The Twitter account for “The Cabin in the Woods” horror film has unveiled two new posters which point out the many delays the movie has been forced to tolerate.
The film is written by Joss Whedon, directed by Drew Goddard (one of the ‘Cloverfield’ scribes) and stars Chris Hensworth. I can sort of guess why the film’s release remains in limbo. Aside from the studio’s recent trouble, it looks as if they are factoring in what would be a good time for releasing the delayed film. Maybe they are waiting to see how well Thor does. Who knows. What I do know is the perception of an audience. It does not matter who is in the film or who put it together. Postpone a release long enough and a mindset sets in. One of the following will happen:
1- The studio will release the film, but not heavily promote it. Blink and you will miss it. You will hardly know it is there. If you don’t know when a film is coming out or where it is playing, will you go see a picture you can’t find? No. You go to the film that you can find and get to. That’s when folks say “I’ll wait for video”. That’s common sense.
2- The film may be a gem. Everyone connected to it may have done a stellar job. Tit for tat. The general public will think that the film is a crapfest they’d rather not step on. Or the film could be not so great, but it isn’t that bad, and the general masses still will not go.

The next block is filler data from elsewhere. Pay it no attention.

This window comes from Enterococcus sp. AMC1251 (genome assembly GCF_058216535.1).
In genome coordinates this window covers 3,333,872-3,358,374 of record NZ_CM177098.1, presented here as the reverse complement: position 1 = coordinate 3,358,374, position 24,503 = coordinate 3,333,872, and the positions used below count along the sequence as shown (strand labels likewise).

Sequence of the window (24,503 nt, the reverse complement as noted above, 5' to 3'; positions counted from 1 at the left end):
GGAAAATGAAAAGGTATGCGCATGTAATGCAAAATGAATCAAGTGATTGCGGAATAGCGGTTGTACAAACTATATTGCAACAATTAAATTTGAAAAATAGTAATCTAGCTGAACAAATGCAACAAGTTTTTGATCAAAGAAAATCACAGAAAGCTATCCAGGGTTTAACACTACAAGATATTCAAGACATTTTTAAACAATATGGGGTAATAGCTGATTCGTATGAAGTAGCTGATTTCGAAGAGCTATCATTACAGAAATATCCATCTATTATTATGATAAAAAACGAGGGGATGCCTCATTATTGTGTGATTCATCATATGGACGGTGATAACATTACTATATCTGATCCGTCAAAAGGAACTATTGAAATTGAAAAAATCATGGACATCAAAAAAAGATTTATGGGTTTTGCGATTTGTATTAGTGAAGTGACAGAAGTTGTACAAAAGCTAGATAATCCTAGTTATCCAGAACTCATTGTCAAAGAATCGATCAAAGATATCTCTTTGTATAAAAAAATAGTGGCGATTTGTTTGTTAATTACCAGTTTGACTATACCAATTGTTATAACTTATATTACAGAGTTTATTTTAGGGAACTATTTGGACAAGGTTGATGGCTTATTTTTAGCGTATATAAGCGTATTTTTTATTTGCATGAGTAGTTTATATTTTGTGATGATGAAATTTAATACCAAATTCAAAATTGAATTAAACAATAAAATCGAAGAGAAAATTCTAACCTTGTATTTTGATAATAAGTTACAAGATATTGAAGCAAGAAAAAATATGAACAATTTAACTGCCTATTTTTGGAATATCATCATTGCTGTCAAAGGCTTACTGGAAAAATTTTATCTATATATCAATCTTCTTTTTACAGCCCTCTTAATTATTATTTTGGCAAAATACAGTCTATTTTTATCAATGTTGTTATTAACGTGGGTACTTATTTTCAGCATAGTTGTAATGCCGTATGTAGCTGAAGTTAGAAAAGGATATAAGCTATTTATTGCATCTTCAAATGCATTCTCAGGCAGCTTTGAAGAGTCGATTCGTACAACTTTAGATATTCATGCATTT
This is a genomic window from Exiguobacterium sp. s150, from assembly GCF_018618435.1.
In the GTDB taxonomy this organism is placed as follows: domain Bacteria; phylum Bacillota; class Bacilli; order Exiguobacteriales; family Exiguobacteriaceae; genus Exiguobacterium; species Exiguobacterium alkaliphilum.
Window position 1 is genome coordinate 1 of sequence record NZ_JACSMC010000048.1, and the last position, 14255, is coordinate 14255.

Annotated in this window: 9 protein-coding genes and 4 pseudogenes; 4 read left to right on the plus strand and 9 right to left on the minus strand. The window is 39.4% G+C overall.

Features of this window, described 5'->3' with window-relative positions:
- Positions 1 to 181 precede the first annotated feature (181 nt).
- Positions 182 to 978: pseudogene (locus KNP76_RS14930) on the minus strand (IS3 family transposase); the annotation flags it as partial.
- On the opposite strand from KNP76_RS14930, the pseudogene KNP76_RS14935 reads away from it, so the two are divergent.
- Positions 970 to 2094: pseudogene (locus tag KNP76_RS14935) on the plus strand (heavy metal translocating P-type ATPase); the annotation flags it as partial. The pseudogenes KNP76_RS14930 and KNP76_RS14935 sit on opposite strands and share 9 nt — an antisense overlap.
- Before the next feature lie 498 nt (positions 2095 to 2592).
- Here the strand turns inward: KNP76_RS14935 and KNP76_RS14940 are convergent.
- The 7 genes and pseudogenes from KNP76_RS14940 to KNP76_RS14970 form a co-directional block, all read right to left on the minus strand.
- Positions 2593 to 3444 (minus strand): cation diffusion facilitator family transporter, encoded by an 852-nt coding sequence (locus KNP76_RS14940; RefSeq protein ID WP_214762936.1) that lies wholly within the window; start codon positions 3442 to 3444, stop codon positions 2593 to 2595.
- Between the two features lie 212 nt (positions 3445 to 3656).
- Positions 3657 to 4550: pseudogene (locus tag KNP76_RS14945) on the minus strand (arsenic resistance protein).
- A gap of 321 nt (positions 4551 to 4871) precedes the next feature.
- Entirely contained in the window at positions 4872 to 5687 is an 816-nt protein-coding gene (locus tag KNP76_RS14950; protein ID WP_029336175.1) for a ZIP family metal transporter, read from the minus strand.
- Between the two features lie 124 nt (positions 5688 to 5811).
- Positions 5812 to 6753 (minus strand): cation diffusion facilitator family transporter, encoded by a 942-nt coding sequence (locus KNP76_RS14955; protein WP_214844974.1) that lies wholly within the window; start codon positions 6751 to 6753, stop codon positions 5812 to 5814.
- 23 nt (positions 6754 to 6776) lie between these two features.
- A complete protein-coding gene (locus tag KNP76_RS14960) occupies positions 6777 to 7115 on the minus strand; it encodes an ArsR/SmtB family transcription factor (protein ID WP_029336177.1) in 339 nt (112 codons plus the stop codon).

3- The actors (and perhaps filmmakers) will have other films to promote. Some of them may even distance themselves a small bit from the delayed picture as to not distract anyone away from the current project.
4- All of the above.
Below are the “teaser” posters….
I generally favor the filmmakers and the frustration. Now, I haven’t seen the film. But…BUT…no film should have to have this sort of delay. If a studio, any studio, does not have faith in a picture for whatever reason, so be it. Put it on video and get it overwith. The longer the delay, the more audiences lose interest in the film. It isn’t thier fault. Again, it is MGM who just are getting themselves together- but once you have a date, the idea is to stick close to that release date as much as possible. Audiences need to find the picture if they are interested. Again, it’s that simple.
Am I wrong?